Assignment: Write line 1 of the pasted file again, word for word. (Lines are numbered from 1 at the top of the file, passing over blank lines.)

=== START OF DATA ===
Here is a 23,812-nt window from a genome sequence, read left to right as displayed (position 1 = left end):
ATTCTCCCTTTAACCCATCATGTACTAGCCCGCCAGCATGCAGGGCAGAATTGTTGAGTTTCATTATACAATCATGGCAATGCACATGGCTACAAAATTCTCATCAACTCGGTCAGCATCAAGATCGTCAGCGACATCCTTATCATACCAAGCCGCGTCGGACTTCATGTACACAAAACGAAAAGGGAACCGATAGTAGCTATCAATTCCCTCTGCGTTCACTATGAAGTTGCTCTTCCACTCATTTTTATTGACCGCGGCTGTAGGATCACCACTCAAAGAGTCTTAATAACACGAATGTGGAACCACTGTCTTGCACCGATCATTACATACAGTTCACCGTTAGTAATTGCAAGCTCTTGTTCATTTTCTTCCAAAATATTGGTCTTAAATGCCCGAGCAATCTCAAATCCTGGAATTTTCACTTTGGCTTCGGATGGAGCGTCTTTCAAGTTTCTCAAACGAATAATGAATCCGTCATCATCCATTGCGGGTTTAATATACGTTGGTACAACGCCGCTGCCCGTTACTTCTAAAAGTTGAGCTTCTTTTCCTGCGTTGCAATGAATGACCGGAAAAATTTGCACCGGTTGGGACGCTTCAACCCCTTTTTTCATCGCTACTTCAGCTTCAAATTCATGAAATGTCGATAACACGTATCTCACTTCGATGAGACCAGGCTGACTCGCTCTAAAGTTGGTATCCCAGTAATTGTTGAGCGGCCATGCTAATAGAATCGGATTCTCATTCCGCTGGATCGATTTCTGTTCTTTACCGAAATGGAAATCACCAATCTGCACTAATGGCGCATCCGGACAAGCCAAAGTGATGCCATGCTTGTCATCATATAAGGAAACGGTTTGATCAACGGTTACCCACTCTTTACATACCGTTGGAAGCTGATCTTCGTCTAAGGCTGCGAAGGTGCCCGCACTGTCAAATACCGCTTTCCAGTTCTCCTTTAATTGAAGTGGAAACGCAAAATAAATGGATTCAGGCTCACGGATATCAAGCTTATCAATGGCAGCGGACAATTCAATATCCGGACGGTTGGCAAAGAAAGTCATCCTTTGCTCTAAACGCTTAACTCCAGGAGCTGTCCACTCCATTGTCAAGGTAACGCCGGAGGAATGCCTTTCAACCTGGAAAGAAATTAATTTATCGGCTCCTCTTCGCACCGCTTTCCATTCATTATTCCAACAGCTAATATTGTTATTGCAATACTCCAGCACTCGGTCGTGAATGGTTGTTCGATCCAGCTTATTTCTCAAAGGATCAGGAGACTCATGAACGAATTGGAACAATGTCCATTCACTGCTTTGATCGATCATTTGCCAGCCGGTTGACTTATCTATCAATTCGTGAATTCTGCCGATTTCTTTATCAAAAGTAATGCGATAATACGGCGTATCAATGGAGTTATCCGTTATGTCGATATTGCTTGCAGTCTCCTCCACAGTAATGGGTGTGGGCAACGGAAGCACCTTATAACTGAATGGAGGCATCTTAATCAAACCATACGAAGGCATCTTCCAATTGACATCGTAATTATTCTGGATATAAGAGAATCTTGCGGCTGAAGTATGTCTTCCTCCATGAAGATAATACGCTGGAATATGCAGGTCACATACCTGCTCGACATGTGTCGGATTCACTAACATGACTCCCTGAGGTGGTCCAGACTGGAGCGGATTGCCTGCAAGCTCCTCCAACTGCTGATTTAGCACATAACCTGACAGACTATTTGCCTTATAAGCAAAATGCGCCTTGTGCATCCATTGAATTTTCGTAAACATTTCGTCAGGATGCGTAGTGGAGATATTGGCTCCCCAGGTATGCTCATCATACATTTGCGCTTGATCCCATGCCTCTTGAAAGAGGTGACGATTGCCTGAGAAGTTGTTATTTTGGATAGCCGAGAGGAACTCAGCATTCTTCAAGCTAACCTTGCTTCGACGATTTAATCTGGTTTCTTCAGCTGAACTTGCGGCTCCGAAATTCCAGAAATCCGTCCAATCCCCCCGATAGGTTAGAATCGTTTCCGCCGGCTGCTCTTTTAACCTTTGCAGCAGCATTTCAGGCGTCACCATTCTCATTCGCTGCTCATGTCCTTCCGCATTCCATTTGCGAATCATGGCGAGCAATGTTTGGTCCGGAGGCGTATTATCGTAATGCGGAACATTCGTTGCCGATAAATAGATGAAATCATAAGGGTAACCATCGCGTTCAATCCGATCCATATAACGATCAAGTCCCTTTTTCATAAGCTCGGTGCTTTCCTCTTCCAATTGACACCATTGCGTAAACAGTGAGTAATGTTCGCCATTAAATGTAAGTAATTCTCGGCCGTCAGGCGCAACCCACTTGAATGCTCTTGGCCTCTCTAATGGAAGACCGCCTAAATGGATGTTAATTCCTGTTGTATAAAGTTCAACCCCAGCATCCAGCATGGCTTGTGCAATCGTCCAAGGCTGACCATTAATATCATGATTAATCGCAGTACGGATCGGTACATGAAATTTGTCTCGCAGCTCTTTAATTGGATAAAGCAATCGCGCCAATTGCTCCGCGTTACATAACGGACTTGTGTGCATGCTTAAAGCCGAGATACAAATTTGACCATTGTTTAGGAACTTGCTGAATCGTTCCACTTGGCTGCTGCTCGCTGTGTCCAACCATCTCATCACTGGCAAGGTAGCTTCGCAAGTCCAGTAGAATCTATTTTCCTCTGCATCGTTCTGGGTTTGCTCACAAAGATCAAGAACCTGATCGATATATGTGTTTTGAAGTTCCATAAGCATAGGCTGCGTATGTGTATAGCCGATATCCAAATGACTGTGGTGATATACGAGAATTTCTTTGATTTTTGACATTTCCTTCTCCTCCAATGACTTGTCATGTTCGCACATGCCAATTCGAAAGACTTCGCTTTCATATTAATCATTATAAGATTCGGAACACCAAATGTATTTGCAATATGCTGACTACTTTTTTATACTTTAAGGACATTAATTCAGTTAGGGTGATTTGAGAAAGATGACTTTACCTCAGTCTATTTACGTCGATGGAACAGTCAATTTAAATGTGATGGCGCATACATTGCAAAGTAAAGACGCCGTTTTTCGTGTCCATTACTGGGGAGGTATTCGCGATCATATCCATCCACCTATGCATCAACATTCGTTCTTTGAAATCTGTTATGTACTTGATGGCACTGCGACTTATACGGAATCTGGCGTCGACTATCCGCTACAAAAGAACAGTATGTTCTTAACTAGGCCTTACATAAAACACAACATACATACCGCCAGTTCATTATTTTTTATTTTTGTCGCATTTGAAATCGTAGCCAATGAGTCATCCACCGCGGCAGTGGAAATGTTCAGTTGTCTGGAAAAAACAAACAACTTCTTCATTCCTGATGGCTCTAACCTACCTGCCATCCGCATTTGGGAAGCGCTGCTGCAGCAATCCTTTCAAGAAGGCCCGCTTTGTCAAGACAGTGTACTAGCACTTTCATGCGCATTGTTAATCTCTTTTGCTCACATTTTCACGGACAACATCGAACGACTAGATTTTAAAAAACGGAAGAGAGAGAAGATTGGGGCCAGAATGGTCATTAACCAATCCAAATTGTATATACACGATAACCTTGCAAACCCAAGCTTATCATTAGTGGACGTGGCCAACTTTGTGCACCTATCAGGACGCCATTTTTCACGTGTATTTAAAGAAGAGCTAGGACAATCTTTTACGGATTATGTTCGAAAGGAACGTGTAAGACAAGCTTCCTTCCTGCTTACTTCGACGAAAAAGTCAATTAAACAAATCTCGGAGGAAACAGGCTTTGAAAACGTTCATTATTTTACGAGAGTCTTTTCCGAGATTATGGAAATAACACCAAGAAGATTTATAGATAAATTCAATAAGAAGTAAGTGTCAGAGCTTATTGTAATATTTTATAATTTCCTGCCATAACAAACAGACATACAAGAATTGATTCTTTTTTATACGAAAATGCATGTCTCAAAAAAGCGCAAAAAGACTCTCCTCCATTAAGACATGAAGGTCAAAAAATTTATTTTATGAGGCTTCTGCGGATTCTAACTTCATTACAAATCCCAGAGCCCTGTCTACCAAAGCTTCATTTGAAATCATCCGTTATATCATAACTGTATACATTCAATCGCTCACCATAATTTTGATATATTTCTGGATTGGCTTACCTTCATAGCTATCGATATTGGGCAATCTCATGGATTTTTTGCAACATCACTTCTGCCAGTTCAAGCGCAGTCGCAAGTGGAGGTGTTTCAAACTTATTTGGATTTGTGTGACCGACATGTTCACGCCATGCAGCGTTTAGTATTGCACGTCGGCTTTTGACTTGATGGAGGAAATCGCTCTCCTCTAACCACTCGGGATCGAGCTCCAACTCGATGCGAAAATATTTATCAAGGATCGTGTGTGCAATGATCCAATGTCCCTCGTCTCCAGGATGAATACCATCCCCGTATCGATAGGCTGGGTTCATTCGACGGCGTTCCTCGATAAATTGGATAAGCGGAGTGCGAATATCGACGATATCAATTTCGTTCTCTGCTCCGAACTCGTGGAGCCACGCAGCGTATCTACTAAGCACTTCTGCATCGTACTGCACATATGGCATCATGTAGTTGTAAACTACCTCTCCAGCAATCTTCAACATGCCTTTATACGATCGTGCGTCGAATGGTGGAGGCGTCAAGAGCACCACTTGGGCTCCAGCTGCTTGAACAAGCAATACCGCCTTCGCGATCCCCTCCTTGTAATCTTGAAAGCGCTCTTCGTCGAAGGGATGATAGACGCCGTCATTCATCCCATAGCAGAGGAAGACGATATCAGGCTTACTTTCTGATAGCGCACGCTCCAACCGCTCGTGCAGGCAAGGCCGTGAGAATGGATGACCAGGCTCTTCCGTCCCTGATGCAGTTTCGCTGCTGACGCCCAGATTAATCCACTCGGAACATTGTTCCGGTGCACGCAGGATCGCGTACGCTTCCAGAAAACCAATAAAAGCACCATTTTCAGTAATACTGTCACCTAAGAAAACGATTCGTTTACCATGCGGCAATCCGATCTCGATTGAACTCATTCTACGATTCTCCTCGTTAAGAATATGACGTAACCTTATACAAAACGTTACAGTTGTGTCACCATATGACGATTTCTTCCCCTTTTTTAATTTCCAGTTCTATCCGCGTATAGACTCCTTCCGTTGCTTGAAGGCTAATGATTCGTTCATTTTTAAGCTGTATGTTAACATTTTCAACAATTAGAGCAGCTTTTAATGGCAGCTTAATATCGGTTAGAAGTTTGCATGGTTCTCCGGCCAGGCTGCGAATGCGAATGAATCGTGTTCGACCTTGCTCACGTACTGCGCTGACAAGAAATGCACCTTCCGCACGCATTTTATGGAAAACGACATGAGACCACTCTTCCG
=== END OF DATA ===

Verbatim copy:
Here is a 23,812-nt window from a genome sequence, read left to right as displayed (position 1 = left end):